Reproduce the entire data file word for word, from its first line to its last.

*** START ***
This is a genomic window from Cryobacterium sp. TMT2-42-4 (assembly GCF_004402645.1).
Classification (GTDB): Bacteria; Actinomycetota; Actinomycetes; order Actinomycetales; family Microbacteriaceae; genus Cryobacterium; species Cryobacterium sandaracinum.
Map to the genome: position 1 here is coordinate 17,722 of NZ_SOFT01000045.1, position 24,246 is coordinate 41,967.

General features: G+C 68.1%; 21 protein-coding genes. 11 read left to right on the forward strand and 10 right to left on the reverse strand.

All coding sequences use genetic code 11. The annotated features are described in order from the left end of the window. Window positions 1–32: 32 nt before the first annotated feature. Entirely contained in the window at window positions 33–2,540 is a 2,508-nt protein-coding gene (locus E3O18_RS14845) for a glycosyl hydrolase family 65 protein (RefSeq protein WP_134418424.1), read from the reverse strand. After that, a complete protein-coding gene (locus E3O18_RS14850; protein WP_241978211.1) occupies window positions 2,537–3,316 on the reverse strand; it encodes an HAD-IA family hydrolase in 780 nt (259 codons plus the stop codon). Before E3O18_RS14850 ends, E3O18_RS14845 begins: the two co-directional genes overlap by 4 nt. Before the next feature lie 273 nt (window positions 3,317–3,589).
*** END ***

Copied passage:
This is a genomic window from Cryobacterium sp. TMT2-42-4 (assembly GCF_004402645.1).
Classification (GTDB): Bacteria; Actinomycetota; Actinomycetes; order Actinomycetales; family Microbacteriaceae; genus Cryobacterium; species Cryobacterium sandaracinum.
Map to the genome: position 1 here is coordinate 17,722 of NZ_SOFT01000045.1, position 24,246 is coordinate 41,967.

General features: G+C 68.1%; 21 protein-coding genes. 11 read left to right on the forward strand and 10 right to left on the reverse strand.

All coding sequences use genetic code 11. The annotated features are described in order from the left end of the window. Window positions 1–32: 32 nt before the first annotated feature. Entirely contained in the window at window positions 33–2,540 is a 2,508-nt protein-coding gene (locus E3O18_RS14845) for a glycosyl hydrolase family 65 protein (RefSeq protein WP_134418424.1), read from the reverse strand. After that, a complete protein-coding gene (locus E3O18_RS14850; protein WP_241978211.1) occupies window positions 2,537–3,316 on the reverse strand; it encodes an HAD-IA family hydrolase in 780 nt (259 codons plus the stop codon). Before E3O18_RS14850 ends, E3O18_RS14845 begins: the two co-directional genes overlap by 4 nt. Before the next feature lie 273 nt (window positions 3,317–3,589).